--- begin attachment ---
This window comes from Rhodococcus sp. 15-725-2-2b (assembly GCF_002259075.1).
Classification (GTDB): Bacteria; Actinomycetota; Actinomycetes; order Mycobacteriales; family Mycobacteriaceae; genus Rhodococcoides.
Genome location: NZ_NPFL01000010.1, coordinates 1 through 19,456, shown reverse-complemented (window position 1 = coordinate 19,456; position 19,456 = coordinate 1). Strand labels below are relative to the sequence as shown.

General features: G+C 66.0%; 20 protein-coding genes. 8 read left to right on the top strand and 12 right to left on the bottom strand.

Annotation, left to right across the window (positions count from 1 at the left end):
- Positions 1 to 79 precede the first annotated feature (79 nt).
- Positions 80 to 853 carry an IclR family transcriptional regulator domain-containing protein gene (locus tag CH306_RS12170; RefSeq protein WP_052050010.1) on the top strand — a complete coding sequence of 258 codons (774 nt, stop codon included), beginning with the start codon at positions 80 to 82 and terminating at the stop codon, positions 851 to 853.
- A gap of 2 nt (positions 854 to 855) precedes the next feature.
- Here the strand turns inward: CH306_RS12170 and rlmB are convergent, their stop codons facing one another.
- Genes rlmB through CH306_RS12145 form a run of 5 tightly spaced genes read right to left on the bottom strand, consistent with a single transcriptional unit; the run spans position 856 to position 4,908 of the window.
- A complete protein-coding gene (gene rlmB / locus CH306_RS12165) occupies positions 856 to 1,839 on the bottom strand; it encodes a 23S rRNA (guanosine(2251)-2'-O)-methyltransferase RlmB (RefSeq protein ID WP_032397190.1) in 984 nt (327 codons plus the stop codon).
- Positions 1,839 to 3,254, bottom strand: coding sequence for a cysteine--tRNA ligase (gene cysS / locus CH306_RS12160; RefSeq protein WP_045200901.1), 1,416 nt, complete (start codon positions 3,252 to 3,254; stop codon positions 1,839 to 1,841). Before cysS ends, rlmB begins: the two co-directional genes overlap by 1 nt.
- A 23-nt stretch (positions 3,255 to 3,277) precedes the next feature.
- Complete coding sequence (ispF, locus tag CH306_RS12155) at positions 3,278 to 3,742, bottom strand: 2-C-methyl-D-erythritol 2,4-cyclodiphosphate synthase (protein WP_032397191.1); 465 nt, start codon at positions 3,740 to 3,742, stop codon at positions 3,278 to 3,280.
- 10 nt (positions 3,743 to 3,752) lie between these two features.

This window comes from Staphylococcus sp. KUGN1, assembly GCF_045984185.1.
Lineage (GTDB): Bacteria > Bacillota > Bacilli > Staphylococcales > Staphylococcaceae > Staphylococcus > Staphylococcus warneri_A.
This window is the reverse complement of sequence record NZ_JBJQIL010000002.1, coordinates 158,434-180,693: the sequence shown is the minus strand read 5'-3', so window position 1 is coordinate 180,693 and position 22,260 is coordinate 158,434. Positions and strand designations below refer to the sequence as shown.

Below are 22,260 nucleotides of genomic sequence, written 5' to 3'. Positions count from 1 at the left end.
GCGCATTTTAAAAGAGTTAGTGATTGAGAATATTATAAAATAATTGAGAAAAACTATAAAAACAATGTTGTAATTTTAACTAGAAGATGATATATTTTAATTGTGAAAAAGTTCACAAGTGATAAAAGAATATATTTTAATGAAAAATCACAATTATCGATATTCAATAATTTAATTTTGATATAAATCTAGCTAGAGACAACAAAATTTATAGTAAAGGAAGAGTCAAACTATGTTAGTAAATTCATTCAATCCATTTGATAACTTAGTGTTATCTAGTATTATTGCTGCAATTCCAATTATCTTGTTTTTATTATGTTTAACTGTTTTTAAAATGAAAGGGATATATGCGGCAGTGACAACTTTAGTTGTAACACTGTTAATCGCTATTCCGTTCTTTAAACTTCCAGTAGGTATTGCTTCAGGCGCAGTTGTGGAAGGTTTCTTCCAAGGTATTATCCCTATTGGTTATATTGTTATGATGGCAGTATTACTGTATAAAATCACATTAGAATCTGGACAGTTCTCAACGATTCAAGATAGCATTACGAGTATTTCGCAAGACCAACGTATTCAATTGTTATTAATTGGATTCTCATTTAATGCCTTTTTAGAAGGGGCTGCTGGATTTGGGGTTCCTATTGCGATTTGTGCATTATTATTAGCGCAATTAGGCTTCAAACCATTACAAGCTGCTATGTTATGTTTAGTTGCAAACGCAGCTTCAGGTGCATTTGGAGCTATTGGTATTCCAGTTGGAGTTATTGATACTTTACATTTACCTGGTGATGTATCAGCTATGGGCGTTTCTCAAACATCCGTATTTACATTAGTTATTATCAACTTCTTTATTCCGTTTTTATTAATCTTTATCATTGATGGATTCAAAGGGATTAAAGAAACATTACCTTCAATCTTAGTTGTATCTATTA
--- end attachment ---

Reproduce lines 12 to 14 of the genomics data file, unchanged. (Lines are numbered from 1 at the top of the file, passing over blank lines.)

- Positions 1,839 to 3,254, bottom strand: coding sequence for a cysteine--tRNA ligase (gene cysS / locus CH306_RS12160; RefSeq protein WP_045200901.1), 1,416 nt, complete (start codon positions 3,252 to 3,254; stop codon positions 1,839 to 1,841). Before cysS ends, rlmB begins: the two co-directional genes overlap by 1 nt.
- A 23-nt stretch (positions 3,255 to 3,277) precedes the next feature.
- Complete coding sequence (ispF, locus tag CH306_RS12155) at positions 3,278 to 3,742, bottom strand: 2-C-methyl-D-erythritol 2,4-cyclodiphosphate synthase (protein WP_032397191.1); 465 nt, start codon at positions 3,740 to 3,742, stop codon at positions 3,278 to 3,280.